Abu Dhabi conservation efforts result in 629,900 more houbaras
Houbara conservation fund to have collaboration with other countries to increase the number of releasing sites for birds
Houbara bustards – integral to Emirati heritage – are enjoying all the attention they are getting at the ongoing Abu Dhabi International Hunting and Equestrian Exhibition (Adihex). The rare and elusive desert birds are unperturbed by the curious onlookers and strike a pose for a quick photo too.
Over the years, these vulnerable birds have been protected by Abu Dhabi-based International Fund for Houbara Conservation (IFHC), which is one of the largest projects of its kind in the world. Till date, the total production of houbaras has reached 629,927, since breeding began in 1996 and 487,403 have been released in the wild.
Ali Al Shamsi, official spokesperson, IFHC, underlined that it was the UAE’s Founding Father, the late Sheikh Zayed bin Sultan Al Nahyan, who in the 1970s first noticed the declining number of houbaras in the wild. In 1977, Sheikh Zayed launched a conservation programme at Al Ain Zoo and by 1982, the first Asian houbara chick hatched.
“We started houbara production at our breeding centres in 1996. Over the years, we have increased the number of houbaras. From 5 in 1996 to 82,346 this year. We produce Asian and North African houbaras. We have 4 breeding centres, with 2 in Sweihan, Abu Dhabi, and 1 each in Kazakhstan and Morocco,” Al Shamsi said.
Over the years, conservation efforts have resulted in more than 487,000 birds being released in the wild.
“In 1998, the first 2 birds were released in the wild. In 2021, we released 68,909. These have been released in 15 countries, including the UAE,” Al Shamsi noted.
Going forward the IFHC plans to have collaboration with other countries to increase the number of releasing sites. “The houbara distribution area is vast, starting from Arabian Peninsula for Asian houbara, going north to Iran, Pakistan, Uzbekistan, Kyrgyzstan, China and Magnolia, and north African houbara from Morocco to Egypt,” Al Shamsi added.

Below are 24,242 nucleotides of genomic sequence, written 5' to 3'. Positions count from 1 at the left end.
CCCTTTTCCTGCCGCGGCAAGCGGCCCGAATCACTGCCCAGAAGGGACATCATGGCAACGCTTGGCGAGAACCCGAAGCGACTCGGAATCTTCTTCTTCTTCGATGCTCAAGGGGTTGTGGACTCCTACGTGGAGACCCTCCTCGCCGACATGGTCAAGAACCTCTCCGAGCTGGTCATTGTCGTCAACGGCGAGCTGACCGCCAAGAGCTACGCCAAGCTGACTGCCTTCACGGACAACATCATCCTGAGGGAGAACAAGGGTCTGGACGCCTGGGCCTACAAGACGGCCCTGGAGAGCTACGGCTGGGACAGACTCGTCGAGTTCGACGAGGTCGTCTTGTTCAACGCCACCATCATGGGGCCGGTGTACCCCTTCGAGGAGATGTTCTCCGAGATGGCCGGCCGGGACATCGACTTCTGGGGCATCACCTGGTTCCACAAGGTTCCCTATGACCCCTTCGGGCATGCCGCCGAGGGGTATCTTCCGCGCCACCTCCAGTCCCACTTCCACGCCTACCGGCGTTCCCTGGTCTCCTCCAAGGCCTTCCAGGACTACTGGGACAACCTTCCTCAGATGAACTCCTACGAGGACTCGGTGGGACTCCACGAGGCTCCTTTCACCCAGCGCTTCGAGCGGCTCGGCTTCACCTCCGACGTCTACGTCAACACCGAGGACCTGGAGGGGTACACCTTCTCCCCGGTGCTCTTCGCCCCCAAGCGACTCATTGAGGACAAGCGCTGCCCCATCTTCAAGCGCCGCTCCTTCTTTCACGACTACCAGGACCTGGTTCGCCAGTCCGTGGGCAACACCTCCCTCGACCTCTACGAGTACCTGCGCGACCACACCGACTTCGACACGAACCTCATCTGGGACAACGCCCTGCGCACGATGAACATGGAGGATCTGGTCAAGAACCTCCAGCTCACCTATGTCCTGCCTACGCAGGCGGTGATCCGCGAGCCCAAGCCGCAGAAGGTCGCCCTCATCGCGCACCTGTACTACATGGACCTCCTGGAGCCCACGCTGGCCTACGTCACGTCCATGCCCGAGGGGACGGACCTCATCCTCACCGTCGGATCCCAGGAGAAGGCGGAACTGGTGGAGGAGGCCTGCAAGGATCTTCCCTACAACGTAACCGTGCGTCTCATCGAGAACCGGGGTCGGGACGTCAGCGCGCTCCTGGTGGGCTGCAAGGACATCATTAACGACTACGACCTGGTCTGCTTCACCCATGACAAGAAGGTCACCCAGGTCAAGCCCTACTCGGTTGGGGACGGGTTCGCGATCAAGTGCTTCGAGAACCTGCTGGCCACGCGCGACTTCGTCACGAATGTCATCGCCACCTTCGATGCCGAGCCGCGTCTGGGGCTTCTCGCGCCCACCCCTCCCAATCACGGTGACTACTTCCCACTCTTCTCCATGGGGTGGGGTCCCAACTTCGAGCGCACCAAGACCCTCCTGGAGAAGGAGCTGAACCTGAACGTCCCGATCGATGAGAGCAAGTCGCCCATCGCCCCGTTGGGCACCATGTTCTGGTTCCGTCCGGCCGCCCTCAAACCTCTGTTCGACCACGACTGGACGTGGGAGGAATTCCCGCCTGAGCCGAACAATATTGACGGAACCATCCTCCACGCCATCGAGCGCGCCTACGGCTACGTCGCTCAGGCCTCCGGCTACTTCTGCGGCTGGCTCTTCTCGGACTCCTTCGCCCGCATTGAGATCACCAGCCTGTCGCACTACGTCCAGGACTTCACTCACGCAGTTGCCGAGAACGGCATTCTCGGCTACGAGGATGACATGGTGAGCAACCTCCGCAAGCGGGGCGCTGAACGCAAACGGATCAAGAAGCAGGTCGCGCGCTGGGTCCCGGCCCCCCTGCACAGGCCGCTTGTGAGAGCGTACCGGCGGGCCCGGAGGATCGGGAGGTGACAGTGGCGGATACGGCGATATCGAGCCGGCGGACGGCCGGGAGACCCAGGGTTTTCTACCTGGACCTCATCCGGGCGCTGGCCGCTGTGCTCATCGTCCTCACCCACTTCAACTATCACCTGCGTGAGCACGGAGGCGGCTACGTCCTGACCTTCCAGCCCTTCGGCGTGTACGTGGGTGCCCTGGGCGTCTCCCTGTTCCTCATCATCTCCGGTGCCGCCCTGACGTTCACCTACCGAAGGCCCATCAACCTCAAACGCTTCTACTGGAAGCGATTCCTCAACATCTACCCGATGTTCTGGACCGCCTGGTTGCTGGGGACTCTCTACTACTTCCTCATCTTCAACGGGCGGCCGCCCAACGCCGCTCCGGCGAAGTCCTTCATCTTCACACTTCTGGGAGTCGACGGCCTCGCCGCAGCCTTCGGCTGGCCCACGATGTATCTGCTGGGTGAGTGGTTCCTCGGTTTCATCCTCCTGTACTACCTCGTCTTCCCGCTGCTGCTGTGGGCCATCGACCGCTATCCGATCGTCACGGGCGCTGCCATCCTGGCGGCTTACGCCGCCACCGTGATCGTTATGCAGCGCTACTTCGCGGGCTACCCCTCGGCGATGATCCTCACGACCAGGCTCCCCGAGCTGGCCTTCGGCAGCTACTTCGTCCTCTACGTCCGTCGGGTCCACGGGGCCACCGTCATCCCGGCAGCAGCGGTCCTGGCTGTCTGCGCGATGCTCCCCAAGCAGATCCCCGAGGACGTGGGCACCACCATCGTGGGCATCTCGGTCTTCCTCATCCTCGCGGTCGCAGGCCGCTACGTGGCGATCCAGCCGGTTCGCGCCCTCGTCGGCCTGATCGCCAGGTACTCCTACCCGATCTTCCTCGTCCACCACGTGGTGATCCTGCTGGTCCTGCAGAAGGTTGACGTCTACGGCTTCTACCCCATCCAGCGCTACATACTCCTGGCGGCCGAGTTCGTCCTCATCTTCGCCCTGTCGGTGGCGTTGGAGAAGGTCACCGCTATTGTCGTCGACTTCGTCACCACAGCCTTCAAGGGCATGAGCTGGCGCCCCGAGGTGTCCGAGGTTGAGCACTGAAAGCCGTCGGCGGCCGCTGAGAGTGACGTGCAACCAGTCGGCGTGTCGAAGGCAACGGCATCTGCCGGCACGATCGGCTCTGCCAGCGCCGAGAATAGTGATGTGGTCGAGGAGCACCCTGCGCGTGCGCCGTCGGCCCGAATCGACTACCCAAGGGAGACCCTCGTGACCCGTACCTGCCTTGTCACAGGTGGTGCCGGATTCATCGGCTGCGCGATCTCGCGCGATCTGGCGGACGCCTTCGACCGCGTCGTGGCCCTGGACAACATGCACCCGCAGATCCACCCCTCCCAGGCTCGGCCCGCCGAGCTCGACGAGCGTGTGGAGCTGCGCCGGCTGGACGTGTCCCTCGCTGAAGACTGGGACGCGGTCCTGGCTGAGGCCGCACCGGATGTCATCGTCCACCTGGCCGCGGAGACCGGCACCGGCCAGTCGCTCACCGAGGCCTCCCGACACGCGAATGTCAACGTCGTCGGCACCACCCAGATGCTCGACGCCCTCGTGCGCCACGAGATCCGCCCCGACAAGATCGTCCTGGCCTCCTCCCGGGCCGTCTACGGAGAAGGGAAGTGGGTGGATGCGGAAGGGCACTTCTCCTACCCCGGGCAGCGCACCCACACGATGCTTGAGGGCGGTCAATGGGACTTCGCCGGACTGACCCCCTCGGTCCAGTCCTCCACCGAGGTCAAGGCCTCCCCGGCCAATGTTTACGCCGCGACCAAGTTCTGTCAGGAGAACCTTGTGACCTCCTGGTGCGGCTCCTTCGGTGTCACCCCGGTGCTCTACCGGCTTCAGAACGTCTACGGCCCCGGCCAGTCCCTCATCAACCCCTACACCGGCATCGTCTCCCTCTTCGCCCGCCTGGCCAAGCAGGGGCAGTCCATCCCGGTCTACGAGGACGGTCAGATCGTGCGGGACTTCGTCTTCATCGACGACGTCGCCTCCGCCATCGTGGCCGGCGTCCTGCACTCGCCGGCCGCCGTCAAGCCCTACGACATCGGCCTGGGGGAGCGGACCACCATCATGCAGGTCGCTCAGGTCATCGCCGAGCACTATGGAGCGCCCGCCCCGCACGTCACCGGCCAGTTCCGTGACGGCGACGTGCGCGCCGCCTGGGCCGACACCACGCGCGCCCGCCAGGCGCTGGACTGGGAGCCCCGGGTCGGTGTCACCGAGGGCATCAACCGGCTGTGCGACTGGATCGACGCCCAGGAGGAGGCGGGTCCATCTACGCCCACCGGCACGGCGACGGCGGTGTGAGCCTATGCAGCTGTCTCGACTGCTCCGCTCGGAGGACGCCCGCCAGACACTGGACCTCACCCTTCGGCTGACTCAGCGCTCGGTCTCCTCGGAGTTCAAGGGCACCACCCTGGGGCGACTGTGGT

The exhibition is open from 11am to 10pm and runs till October 3. Visitors can book tickets online at https://adihex.com/.
Kids’ short story book unveiled on houbara conservation
The International Fund for Houbara Conservation (IFHC) has unveiled a short story book with 15 chapters contributed by students of public schools in the UAE.
The book Qessas Min Bee’atina (Stories from our Environment) has been compiled following a competition with participation of more than 80 schools, from which 15 stories were shortlisted.
“We held a nationwide competition where students were offered three different themes. Each school could submit a story on a theme of their choice. We shortlisted 15 wonderful stories and published this book. Some stories are on the UAE’s efforts on conservation, turning the country as the best place for migratory birds etc. The illustrations by students have been developed and redesigned for publication,” said Hamda Al Ameri, senior specialist, awareness, education and communication department.
“We are now working with the Ministry of Education to make this story book as part of the curriculum,” she said at Adihex.
The IFHC is set to relaunch the official website, which will be more interactive and offer greater insight into the UAE’s efforts to preserve and sustain the houbara in nature.
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